We can all learn from Johnson Banks founder Michael Johnson. Not content with scoring an unprecedented double with his Royal Mail Fruit & Veg stamps last year, winning Best of Show in the Design Week Awards and a D&AD Gold, his New Year’s resolution is, as ever, ‘to do better work’. Would that more designers could achieve his standard and still aim to improve the quality of their output.
So what constitutes better work? Among industry peers it may be the stuff that wins awards, acknowledged for its wit, innovation or manifestation of exquisite craft skills. There is certainly scope for improvement there, with too many consultancies accepting that their work isn’t good enough to make the grade and then bleating when ‘the same old names’ mount the podium to take the honours. We’d all like to see new names emerging on awards shortlists and even the established ‘greats’ relish a challenge.
Award wins can help with new business bids and attract the best talent to a consultancy, so a change in attitude to their creative skills might be an appropriate resolution across the industry. But in the wider world ‘better work’ is the stuff that not just meets clients’ needs, but surpasses expectations and in so doing creates champions of design on the commissioning side. It is also the stuff that puts user needs first, where the designer takes the part of the consumer often in the face of commercial pressures from the client side.
We can all cite examples where the work and the process through which it is achieved has captured the client’s imagination and led to great things. Johnson Banks’ stamps and the continuing relationship between Manchester’s Love Creative and the Youth Justice Trust are well-documented cases. But even here, the integrity of the design will have had to be fought for at the outset and the consultancy invariably has to prove its worth to win repeat business.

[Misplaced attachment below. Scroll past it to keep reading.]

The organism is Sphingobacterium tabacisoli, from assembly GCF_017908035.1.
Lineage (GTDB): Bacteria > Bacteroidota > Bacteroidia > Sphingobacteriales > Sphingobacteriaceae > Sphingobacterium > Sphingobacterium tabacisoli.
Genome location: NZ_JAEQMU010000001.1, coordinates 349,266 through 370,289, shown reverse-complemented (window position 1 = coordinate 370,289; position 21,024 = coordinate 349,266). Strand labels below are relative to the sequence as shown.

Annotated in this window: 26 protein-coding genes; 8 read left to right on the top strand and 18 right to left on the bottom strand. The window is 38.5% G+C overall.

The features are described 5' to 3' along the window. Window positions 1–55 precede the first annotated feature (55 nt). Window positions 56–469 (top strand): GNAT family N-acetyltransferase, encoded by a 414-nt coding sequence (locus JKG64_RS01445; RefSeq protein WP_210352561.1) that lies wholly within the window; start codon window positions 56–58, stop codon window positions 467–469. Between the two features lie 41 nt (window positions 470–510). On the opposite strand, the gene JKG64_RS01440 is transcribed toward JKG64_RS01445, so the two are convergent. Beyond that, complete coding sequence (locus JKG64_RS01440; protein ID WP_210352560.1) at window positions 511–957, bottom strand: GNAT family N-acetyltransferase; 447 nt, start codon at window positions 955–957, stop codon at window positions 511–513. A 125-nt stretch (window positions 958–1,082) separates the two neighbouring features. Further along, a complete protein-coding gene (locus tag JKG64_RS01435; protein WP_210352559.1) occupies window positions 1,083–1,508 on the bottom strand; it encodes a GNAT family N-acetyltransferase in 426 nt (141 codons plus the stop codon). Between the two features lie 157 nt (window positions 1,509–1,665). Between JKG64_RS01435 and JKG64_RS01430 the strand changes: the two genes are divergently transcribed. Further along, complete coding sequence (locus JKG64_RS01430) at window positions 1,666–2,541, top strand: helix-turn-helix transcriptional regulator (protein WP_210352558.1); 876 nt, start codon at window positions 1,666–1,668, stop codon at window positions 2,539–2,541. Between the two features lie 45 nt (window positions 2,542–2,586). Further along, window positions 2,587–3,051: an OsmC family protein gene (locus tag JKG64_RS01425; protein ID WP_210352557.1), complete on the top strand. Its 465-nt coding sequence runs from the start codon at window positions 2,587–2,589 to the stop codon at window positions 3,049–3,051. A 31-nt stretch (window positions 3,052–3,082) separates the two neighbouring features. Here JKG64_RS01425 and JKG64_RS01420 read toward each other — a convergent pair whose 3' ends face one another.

As for taking the user’s part, that is the essence of great design. Anyone who can make sense out of remote controls or manuals for home entertainment systems, for example, making them accessible to the average person rather than only to teenage technofreaks, would be doing society a great service.
Meanwhile, it would be good to see more designers looking at the real needs of rescue agencies and victims in the wake of disasters such as the devastating Indian Ocean tsunami rather than designing yet another chair or artefact, especially if they push for their designs to be implemented post-haste.
It’s a question of building confidence and commitment within design to take on these tasks. That way the industry is more likely to have a happy and prosperous New Year.